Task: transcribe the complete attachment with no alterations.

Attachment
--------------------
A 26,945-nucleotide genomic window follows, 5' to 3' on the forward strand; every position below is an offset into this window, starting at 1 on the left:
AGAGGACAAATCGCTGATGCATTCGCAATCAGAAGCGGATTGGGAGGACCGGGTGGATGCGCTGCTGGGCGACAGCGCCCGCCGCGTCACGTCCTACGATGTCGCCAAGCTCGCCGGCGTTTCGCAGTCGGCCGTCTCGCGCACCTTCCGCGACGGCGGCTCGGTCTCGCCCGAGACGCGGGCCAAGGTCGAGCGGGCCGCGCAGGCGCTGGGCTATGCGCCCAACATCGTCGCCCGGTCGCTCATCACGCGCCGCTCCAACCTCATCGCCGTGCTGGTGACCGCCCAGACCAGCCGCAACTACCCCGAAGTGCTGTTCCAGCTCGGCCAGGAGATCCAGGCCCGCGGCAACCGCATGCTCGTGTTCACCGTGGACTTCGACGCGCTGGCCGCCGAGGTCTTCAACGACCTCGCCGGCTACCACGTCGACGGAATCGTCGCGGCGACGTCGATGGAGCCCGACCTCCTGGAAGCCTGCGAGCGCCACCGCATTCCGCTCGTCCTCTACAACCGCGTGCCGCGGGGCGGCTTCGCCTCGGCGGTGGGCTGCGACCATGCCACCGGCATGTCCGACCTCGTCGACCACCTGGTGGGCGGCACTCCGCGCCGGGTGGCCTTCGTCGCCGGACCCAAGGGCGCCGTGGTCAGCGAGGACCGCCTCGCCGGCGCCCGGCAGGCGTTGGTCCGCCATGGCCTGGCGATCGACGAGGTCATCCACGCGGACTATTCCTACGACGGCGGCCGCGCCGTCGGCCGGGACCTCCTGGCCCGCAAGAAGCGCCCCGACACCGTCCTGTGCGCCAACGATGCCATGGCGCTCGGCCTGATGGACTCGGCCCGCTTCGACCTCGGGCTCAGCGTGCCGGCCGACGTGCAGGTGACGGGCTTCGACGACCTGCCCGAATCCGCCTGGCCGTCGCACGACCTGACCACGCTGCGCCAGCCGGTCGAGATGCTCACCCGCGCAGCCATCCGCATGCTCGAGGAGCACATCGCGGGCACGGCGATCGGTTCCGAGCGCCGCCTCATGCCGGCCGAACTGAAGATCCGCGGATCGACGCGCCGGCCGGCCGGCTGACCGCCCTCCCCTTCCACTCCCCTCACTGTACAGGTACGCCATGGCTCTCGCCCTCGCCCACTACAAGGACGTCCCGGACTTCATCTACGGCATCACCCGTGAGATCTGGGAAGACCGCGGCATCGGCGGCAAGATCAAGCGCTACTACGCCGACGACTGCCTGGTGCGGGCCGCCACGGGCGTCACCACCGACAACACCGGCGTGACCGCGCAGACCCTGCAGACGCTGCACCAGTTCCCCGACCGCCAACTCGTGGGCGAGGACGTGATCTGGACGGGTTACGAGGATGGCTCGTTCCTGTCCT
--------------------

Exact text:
A 26,945-nucleotide genomic window follows, 5' to 3' on the forward strand; every position below is an offset into this window, starting at 1 on the left:
AGAGGACAAATCGCTGATGCATTCGCAATCAGAAGCGGATTGGGAGGACCGGGTGGATGCGCTGCTGGGCGACAGCGCCCGCCGCGTCACGTCCTACGATGTCGCCAAGCTCGCCGGCGTTTCGCAGTCGGCCGTCTCGCGCACCTTCCGCGACGGCGGCTCGGTCTCGCCCGAGACGCGGGCCAAGGTCGAGCGGGCCGCGCAGGCGCTGGGCTATGCGCCCAACATCGTCGCCCGGTCGCTCATCACGCGCCGCTCCAACCTCATCGCCGTGCTGGTGACCGCCCAGACCAGCCGCAACTACCCCGAAGTGCTGTTCCAGCTCGGCCAGGAGATCCAGGCCCGCGGCAACCGCATGCTCGTGTTCACCGTGGACTTCGACGCGCTGGCCGCCGAGGTCTTCAACGACCTCGCCGGCTACCACGTCGACGGAATCGTCGCGGCGACGTCGATGGAGCCCGACCTCCTGGAAGCCTGCGAGCGCCACCGCATTCCGCTCGTCCTCTACAACCGCGTGCCGCGGGGCGGCTTCGCCTCGGCGGTGGGCTGCGACCATGCCACCGGCATGTCCGACCTCGTCGACCACCTGGTGGGCGGCACTCCGCGCCGGGTGGCCTTCGTCGCCGGACCCAAGGGCGCCGTGGTCAGCGAGGACCGCCTCGCCGGCGCCCGGCAGGCGTTGGTCCGCCATGGCCTGGCGATCGACGAGGTCATCCACGCGGACTATTCCTACGACGGCGGCCGCGCCGTCGGCCGGGACCTCCTGGCCCGCAAGAAGCGCCCCGACACCGTCCTGTGCGCCAACGATGCCATGGCGCTCGGCCTGATGGACTCGGCCCGCTTCGACCTCGGGCTCAGCGTGCCGGCCGACGTGCAGGTGACGGGCTTCGACGACCTGCCCGAATCCGCCTGGCCGTCGCACGACCTGACCACGCTGCGCCAGCCGGTCGAGATGCTCACCCGCGCAGCCATCCGCATGCTCGAGGAGCACATCGCGGGCACGGCGATCGGTTCCGAGCGCCGCCTCATGCCGGCCGAACTGAAGATCCGCGGATCGACGCGCCGGCCGGCCGGCTGACCGCCCTCCCCTTCCACTCCCCTCACTGTACAGGTACGCCATGGCTCTCGCCCTCGCCCACTACAAGGACGTCCCGGACTTCATCTACGGCATCACCCGTGAGATCTGGGAAGACCGCGGCATCGGCGGCAAGATCAAGCGCTACTACGCCGACGACTGCCTGGTGCGGGCCGCCACGGGCGTCACCACCGACAACACCGGCGTGACCGCGCAGACCCTGCAGACGCTGCACCAGTTCCCCGACCGCCAACTCGTGGGCGAGGACGTGATCTGGACGGGTTACGAGGATGGCTCGTTCCTGTCCT